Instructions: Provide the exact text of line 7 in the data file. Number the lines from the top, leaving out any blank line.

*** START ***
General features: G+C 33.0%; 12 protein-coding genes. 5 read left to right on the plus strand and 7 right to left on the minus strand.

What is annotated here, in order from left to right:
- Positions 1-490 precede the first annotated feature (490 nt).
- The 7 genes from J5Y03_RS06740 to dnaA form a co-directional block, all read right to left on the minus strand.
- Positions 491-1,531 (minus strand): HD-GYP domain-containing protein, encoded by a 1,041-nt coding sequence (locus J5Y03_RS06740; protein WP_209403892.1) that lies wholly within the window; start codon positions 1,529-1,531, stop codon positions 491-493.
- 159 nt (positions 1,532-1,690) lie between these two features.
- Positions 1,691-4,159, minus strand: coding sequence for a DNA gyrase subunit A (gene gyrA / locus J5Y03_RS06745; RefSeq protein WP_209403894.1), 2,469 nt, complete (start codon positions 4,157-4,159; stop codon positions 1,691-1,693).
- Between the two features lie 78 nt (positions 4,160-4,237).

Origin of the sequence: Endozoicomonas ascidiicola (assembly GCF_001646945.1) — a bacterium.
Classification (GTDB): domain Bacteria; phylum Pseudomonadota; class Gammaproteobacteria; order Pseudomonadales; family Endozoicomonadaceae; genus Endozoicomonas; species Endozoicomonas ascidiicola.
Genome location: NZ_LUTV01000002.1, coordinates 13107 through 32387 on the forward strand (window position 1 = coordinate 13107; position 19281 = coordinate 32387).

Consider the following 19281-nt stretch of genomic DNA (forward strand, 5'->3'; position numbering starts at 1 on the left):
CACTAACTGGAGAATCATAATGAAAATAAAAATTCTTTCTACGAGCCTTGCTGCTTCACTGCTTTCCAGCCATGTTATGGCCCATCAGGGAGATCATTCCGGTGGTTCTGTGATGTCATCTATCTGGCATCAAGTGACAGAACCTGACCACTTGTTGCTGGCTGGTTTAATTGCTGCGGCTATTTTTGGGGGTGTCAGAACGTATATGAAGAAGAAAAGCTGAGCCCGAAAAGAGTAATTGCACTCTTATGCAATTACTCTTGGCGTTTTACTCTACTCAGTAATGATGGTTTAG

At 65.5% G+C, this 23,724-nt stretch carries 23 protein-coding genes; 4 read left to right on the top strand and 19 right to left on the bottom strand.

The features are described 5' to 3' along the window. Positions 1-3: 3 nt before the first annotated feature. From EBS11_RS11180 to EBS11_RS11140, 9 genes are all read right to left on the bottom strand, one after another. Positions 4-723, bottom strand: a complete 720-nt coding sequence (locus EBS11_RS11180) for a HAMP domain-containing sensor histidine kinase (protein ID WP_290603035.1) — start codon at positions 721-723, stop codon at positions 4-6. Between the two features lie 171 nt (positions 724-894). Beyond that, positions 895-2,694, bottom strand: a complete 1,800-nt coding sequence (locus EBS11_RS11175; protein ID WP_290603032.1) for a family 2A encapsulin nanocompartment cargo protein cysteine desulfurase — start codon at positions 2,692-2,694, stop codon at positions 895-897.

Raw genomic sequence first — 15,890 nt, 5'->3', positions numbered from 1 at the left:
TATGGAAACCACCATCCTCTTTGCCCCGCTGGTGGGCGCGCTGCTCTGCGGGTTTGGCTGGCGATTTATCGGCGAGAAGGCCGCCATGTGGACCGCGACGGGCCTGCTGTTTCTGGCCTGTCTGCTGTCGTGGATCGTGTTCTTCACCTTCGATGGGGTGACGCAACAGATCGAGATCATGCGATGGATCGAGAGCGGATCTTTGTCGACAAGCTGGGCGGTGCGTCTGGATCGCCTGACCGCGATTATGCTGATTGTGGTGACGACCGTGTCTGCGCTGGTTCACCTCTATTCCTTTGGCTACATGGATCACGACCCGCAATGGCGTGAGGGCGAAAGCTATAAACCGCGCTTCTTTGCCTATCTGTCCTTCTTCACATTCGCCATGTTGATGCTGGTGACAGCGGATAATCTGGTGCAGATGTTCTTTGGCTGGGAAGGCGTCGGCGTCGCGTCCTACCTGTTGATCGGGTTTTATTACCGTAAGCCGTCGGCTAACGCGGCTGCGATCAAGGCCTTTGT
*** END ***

- Positions 1,691-4,159, minus strand: coding sequence for a DNA gyrase subunit A (gene gyrA / locus J5Y03_RS06745; RefSeq protein WP_209403894.1), 2,469 nt, complete (start codon positions 4,157-4,159; stop codon positions 1,691-1,693).